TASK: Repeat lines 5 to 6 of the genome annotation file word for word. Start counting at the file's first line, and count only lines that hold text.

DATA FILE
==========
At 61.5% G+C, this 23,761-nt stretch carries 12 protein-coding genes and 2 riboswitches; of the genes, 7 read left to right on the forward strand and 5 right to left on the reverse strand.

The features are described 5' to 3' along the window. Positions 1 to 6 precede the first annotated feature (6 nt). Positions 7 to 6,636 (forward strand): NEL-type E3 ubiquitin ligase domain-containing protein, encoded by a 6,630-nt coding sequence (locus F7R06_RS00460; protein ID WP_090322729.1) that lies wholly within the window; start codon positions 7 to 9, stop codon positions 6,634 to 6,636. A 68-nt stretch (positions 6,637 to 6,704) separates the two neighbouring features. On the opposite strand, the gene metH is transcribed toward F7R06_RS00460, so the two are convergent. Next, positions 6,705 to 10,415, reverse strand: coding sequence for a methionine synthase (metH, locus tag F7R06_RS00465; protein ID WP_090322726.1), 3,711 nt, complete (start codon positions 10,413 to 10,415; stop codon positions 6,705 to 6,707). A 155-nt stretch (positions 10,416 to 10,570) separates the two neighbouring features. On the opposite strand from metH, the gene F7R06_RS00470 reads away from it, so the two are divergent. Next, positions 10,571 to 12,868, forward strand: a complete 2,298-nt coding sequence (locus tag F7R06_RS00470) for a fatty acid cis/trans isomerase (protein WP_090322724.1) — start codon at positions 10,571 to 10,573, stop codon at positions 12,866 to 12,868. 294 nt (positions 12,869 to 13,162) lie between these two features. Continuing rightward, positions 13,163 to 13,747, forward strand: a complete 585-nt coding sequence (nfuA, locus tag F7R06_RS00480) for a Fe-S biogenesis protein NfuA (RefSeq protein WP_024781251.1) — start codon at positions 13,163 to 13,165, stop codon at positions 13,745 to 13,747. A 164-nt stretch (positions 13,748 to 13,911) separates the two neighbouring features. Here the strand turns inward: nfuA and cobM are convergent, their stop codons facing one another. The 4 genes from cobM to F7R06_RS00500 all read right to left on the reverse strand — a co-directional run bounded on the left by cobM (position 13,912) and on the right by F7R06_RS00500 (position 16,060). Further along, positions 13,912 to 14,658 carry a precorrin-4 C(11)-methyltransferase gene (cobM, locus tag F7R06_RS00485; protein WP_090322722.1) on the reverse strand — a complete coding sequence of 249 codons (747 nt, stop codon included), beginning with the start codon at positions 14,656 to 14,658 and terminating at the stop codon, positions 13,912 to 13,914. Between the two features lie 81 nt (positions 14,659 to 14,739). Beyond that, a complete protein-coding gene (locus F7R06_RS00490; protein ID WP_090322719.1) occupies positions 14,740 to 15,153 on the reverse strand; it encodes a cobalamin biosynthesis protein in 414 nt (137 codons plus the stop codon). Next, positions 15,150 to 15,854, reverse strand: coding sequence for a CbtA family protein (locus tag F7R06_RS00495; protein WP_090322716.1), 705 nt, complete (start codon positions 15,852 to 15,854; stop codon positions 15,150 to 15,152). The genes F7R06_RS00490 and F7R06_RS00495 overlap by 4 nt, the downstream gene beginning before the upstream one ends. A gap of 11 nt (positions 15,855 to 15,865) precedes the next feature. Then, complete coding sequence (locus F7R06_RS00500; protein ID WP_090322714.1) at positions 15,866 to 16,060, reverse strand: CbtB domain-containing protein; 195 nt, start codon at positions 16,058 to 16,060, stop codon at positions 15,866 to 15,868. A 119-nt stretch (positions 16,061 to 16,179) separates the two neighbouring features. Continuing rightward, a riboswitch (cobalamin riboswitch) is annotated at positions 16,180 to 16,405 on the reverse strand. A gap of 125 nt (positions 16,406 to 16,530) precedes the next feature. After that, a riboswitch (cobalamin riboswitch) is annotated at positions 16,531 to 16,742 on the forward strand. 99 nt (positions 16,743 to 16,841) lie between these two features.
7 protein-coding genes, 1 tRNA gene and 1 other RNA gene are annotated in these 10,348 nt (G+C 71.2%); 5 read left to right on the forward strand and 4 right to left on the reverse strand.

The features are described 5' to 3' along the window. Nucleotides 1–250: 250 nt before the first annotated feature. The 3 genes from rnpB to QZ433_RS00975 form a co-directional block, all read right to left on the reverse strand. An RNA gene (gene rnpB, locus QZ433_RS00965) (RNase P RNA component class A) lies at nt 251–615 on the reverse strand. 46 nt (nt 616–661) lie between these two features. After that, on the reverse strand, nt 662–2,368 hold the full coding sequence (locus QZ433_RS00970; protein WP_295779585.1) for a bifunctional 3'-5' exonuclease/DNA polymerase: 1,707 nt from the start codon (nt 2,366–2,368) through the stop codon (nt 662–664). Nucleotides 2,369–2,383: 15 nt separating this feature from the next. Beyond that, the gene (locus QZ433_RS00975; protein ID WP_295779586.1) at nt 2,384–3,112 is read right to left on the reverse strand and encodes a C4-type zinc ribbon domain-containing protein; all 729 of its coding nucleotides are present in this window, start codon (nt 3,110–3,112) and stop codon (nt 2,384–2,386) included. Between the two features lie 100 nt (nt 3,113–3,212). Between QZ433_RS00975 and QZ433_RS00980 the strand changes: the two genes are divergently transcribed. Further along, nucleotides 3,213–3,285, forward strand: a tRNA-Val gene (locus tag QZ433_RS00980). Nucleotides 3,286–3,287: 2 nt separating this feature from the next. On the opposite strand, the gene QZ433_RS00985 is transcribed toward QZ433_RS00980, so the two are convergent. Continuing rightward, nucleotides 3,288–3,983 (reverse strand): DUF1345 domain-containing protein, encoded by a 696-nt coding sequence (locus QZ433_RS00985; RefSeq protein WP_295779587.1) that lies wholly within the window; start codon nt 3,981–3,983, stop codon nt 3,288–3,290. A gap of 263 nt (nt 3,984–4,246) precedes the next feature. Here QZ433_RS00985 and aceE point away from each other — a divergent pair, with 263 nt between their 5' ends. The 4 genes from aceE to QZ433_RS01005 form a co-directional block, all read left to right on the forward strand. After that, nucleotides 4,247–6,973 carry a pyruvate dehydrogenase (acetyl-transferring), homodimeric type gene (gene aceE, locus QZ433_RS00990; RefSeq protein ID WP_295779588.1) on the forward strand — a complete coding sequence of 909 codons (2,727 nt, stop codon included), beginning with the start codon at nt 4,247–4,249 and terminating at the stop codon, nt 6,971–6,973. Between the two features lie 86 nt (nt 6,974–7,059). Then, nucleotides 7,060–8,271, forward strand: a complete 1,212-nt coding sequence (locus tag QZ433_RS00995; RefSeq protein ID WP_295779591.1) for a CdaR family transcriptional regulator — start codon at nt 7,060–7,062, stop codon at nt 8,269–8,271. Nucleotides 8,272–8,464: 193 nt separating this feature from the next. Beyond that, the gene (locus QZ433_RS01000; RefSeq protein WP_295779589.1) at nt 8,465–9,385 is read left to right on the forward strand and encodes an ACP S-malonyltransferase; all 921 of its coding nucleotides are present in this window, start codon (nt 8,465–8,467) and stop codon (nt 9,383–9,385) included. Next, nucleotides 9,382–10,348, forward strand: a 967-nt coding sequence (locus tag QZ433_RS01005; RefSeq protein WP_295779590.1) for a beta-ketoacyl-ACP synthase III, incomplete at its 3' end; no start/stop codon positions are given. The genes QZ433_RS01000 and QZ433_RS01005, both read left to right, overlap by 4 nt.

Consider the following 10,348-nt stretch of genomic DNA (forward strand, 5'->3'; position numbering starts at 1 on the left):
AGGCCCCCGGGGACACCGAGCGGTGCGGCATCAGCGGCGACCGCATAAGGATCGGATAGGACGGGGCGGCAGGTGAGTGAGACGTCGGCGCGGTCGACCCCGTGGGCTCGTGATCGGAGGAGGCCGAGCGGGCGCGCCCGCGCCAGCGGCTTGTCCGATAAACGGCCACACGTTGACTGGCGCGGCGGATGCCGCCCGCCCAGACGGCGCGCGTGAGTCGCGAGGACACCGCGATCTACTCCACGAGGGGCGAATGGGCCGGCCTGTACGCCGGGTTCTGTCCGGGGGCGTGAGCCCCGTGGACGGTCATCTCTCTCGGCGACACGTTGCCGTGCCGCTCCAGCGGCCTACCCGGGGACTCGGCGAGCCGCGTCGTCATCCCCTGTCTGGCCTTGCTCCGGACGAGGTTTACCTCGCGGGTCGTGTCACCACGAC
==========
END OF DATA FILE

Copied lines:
Consider the following 10,348-nt stretch of genomic DNA (forward strand, 5'->3'; position numbering starts at 1 on the left):
AGGCCCCCGGGGACACCGAGCGGTGCGGCATCAGCGGCGACCGCATAAGGATCGGATAGGACGGGGCGGCAGGTGAGTGAGACGTCGGCGCGGTCGACCCCGTGGGCTCGTGATCGGAGGAGGCCGAGCGGGCGCGCCCGCGCCAGCGGCTTGTCCGATAAACGGCCACACGTTGACTGGCGCGGCGGATGCCGCCCGCCCAGACGGCGCGCGTGAGTCGCGAGGACACCGCGATCTACTCCACGAGGGGCGAATGGGCCGGCCTGTACGCCGGGTTCTGTCCGGGGGCGTGAGCCCCGTGGACGGTCATCTCTCTCGGCGACACGTTGCCGTGCCGCTCCAGCGGCCTACCCGGGGACTCGGCGAGCCGCGTCGTCATCCCCTGTCTGGCCTTGCTCCGGACGAGGTTTACCTCGCGGGTCGTGTCACCACGAC